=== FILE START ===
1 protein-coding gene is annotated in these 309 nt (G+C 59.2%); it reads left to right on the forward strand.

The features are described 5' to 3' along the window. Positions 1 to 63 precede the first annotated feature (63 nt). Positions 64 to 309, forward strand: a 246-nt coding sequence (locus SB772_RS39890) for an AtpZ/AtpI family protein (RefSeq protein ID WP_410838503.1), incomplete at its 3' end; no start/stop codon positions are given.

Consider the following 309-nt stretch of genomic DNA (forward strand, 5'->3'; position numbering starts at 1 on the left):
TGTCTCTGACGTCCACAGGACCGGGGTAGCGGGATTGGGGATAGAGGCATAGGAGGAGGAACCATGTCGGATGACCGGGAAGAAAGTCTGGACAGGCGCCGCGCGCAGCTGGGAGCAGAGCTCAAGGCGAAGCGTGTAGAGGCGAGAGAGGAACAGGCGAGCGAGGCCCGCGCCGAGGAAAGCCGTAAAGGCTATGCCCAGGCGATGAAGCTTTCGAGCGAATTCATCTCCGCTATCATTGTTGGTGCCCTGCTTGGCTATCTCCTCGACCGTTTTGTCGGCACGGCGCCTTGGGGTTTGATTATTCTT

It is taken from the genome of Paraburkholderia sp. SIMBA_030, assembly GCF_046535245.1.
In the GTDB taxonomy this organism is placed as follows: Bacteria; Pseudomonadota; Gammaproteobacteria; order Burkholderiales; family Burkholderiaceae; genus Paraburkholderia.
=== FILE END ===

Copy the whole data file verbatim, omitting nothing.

1 protein-coding gene is annotated in these 309 nt (G+C 59.2%); it reads left to right on the forward strand.

The features are described 5' to 3' along the window. Positions 1 to 63 precede the first annotated feature (63 nt). Positions 64 to 309, forward strand: a 246-nt coding sequence (locus SB772_RS39890) for an AtpZ/AtpI family protein (RefSeq protein ID WP_410838503.1), incomplete at its 3' end; no start/stop codon positions are given.

Consider the following 309-nt stretch of genomic DNA (forward strand, 5'->3'; position numbering starts at 1 on the left):
TGTCTCTGACGTCCACAGGACCGGGGTAGCGGGATTGGGGATAGAGGCATAGGAGGAGGAACCATGTCGGATGACCGGGAAGAAAGTCTGGACAGGCGCCGCGCGCAGCTGGGAGCAGAGCTCAAGGCGAAGCGTGTAGAGGCGAGAGAGGAACAGGCGAGCGAGGCCCGCGCCGAGGAAAGCCGTAAAGGCTATGCCCAGGCGATGAAGCTTTCGAGCGAATTCATCTCCGCTATCATTGTTGGTGCCCTGCTTGGCTATCTCCTCGACCGTTTTGTCGGCACGGCGCCTTGGGGTTTGATTATTCTT

It is taken from the genome of Paraburkholderia sp. SIMBA_030, assembly GCF_046535245.1.
In the GTDB taxonomy this organism is placed as follows: Bacteria; Pseudomonadota; Gammaproteobacteria; order Burkholderiales; family Burkholderiaceae; genus Paraburkholderia.